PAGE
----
Over-Projected Nasal Tip
As if this first complication wasn’t enough, I also suffered from an over-projected tip, which is another common malformation associated with botched rhinoplasty operations. In this condition, the tip of the nose seems to extend too far out from the face. Many rhinoplasty patients go under the knife in order to reduce the bump that they find unattractive in their noses. However, what these patients don’t realize is that once the bump is gone, the tip of the nose can look disproportionately big and overly prominent. The second reason behind an over-projected tip is the fact that surgical methods to reduce nasal tip projection are extremely advanced and many rhinoplasty surgeons simply do not have sufficient training in the area. These surgeons will refrain from de-projecting the nasal tip and tell you that it’s for aesthetic or health purposes. The real reason why they won’t do it is because it is simply too difficult for them but they would never admit that.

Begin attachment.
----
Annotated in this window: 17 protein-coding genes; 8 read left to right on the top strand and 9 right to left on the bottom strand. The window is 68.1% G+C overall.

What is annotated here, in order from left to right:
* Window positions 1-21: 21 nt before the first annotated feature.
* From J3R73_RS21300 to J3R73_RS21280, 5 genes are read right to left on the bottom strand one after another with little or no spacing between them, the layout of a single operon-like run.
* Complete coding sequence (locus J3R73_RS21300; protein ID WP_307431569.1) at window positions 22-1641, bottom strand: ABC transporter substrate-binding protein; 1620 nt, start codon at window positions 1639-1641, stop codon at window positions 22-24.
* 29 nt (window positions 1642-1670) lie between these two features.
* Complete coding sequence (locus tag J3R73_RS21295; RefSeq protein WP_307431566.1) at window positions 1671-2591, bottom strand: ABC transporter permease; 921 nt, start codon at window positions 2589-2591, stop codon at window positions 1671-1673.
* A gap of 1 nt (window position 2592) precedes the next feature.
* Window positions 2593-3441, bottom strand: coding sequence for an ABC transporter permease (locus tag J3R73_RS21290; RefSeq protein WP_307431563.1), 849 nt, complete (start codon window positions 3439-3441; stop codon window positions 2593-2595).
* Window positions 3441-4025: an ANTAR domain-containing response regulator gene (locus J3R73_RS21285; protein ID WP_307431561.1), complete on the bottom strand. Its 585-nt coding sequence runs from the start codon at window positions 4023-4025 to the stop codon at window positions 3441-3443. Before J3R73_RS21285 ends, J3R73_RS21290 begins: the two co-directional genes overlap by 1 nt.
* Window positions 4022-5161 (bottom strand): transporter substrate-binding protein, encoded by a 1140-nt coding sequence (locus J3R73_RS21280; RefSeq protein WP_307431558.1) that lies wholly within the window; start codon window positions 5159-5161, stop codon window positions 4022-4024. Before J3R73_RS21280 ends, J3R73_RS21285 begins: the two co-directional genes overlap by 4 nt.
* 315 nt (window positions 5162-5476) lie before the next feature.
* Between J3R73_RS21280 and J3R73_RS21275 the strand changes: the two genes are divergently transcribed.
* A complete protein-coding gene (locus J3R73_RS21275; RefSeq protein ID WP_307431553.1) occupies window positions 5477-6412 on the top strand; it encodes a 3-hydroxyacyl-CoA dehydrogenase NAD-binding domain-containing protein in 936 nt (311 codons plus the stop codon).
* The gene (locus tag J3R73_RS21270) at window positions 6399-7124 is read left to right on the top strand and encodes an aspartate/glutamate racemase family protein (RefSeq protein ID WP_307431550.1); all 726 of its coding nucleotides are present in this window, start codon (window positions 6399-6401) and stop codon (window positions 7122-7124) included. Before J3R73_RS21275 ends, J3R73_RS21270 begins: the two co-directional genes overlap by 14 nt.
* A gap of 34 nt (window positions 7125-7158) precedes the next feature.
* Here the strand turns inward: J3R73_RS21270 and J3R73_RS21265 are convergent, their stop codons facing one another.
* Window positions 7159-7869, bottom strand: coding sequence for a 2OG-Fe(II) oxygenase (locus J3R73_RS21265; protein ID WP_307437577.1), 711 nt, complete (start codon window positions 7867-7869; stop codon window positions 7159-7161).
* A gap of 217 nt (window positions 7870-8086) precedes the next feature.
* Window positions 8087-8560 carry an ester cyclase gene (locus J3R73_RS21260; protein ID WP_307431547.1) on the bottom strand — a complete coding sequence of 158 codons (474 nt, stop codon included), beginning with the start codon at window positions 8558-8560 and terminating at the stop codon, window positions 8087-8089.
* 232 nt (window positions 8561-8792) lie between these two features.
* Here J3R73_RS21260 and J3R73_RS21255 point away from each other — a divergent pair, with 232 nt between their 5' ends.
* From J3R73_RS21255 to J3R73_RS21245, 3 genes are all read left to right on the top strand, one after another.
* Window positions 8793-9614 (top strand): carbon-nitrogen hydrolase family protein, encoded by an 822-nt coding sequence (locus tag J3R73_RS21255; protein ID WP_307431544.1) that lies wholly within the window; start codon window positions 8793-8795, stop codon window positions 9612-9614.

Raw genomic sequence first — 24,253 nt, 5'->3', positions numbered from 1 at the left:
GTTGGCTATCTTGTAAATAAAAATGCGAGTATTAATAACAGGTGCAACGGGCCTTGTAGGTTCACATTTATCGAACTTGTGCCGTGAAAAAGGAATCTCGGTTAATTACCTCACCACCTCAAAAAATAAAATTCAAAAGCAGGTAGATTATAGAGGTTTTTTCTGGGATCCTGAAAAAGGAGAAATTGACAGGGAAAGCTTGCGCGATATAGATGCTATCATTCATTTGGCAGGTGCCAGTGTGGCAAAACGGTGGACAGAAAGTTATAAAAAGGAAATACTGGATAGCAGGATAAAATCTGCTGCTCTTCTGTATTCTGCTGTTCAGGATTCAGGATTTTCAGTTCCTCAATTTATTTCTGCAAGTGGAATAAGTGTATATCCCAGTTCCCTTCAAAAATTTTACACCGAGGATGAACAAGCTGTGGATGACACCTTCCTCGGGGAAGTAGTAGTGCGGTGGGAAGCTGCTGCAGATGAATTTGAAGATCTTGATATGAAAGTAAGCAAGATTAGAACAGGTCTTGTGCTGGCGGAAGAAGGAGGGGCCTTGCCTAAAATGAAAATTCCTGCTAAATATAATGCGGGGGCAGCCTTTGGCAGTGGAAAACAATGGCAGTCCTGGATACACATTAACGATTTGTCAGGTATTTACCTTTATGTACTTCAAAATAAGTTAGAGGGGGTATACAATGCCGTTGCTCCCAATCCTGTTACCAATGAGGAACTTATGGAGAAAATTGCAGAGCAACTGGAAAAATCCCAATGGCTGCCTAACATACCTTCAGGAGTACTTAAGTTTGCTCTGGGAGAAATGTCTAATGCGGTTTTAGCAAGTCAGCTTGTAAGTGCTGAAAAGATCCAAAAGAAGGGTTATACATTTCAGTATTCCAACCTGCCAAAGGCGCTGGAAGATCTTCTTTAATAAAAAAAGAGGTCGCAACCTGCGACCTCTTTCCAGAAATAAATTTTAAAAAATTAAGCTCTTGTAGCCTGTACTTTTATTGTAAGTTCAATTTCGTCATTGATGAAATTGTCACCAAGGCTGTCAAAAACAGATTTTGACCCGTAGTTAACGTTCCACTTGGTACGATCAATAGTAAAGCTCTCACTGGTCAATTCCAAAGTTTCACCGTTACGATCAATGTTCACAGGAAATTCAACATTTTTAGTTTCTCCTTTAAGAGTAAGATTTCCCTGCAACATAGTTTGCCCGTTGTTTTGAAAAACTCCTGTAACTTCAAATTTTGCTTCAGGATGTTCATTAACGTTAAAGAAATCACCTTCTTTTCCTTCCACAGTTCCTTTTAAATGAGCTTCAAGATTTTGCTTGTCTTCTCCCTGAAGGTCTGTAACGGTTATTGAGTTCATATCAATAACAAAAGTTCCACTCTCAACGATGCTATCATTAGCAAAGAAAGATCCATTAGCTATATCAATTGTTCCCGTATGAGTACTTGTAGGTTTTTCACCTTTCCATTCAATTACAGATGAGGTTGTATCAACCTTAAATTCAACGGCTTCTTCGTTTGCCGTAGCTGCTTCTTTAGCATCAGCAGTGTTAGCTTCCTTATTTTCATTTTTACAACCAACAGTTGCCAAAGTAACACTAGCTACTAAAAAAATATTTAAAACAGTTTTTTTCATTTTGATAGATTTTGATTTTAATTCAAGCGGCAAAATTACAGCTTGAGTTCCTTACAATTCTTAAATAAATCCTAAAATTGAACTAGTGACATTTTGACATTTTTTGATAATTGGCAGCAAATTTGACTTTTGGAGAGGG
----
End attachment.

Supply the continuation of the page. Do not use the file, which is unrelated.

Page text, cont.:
It’s devastating to think that I suffered two of the most common rhinoplasty complications in the hands of a supposed “expert” rhinoplasty surgeon. What more if I ended up going to a third-rate surgeon? But thanks to Dr. Anil Shah, I have a new lease in life (and nose!). I now believe that even if you suffered from complications like me, the right surgeon—like Dr. Shah—can still give you the beautiful and functional nose you deserve.